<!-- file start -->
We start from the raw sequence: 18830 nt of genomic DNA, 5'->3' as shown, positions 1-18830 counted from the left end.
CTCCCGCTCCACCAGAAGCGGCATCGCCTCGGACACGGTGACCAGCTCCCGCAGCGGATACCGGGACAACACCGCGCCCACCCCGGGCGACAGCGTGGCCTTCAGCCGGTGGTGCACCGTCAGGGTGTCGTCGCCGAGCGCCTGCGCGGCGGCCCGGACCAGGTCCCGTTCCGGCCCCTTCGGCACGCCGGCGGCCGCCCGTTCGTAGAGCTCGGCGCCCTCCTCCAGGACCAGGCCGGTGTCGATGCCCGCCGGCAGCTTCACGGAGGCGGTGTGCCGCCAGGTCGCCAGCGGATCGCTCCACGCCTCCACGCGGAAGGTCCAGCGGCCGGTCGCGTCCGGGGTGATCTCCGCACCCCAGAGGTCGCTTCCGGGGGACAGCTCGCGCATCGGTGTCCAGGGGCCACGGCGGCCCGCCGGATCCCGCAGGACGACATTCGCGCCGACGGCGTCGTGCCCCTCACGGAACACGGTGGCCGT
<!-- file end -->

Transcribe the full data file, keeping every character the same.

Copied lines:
We start from the raw sequence: 18830 nt of genomic DNA, 5'->3' as shown, positions 1-18830 counted from the left end.
CTCCCGCTCCACCAGAAGCGGCATCGCCTCGGACACGGTGACCAGCTCCCGCAGCGGATACCGGGACAACACCGCGCCCACCCCGGGCGACAGCGTGGCCTTCAGCCGGTGGTGCACCGTCAGGGTGTCGTCGCCGAGCGCCTGCGCGGCGGCCCGGACCAGGTCCCGTTCCGGCCCCTTCGGCACGCCGGCGGCCGCCCGTTCGTAGAGCTCGGCGCCCTCCTCCAGGACCAGGCCGGTGTCGATGCCCGCCGGCAGCTTCACGGAGGCGGTGTGCCGCCAGGTCGCCAGCGGATCGCTCCACGCCTCCACGCGGAAGGTCCAGCGGCCGGTCGCGTCCGGGGTGATCTCCGCACCCCAGAGGTCGCTTCCGGGGGACAGCTCGCGCATCGGTGTCCAGGGGCCACGGCGGCCCGCCGGATCCCGCAGGACGACATTCGCGCCGACGGCGTCGTGCCCCTCACGGAACACGGTGGCCGT